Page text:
In the last couple of nights, having been kissed by the clemency of the gods that govern the movements of the clouds (petty gods, you know: they will know when you buy new equipment, and they will be jealous and unleash their wrath upon you), I have managed three hours and forty-five minutes on M31, our neighbor galaxy which has set its four hundred billion eyes on us, and will eventually engage in a dramatic collision with our own galaxy in a few billion years. Well, not such a dramatic one, actually, so don’t waste too many energies embracing for impact: during galactic merges, very few stars actually collide, if any. Although it would be enough if an alien star swung close enough to our solar system, to send these tiny rocks we call planets off to places well outside their regular orbits, in the interstellar void.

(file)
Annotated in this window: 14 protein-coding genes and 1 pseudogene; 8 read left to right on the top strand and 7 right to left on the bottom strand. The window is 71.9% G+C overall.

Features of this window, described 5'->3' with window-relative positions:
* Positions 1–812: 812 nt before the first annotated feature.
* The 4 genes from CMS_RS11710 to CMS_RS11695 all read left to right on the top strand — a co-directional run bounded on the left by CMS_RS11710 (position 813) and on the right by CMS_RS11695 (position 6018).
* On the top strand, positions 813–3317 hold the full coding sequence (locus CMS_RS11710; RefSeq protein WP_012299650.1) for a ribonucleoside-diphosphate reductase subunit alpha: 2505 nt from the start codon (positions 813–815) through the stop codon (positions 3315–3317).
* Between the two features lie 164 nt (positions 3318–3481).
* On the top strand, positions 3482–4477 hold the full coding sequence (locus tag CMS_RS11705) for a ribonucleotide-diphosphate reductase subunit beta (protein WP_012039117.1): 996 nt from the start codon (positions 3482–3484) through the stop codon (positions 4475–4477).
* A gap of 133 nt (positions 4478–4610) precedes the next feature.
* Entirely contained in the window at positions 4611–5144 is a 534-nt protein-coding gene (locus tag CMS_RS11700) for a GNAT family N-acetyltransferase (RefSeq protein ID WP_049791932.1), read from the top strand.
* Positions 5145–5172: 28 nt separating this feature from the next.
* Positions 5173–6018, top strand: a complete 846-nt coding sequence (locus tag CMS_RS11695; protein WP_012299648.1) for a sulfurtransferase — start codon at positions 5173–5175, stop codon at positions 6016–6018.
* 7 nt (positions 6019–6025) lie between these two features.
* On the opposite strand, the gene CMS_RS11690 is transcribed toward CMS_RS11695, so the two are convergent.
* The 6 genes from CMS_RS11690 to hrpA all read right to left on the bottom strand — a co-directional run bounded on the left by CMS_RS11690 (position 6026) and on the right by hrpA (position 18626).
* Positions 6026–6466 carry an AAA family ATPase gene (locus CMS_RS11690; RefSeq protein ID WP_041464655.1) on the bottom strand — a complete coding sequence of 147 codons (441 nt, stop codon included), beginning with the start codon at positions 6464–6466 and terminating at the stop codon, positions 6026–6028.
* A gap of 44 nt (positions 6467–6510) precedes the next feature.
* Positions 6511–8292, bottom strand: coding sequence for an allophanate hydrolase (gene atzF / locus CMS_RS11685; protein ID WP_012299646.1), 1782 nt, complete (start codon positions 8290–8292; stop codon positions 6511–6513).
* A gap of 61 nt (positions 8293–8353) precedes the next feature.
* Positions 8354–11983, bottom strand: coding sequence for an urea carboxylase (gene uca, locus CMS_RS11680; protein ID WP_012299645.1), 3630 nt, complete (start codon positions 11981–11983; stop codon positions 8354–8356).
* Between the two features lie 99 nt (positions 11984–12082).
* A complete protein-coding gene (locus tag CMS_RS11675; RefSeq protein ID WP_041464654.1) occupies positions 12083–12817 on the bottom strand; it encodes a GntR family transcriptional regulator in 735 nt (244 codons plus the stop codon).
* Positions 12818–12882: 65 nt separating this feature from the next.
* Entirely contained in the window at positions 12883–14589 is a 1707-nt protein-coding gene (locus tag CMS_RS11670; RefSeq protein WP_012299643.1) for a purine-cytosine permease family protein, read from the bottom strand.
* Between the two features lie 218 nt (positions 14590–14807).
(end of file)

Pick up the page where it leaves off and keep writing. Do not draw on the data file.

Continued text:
But I digress. Three hours and forty-five minutes is the time in which the sensor of my camera has been staring at M31. I plan to do a few more hours tonight, should the gods be merciful again, and there’s a lot more post-processing involved if I want to get some decent results: I’m yet to subtract dark and flat frames.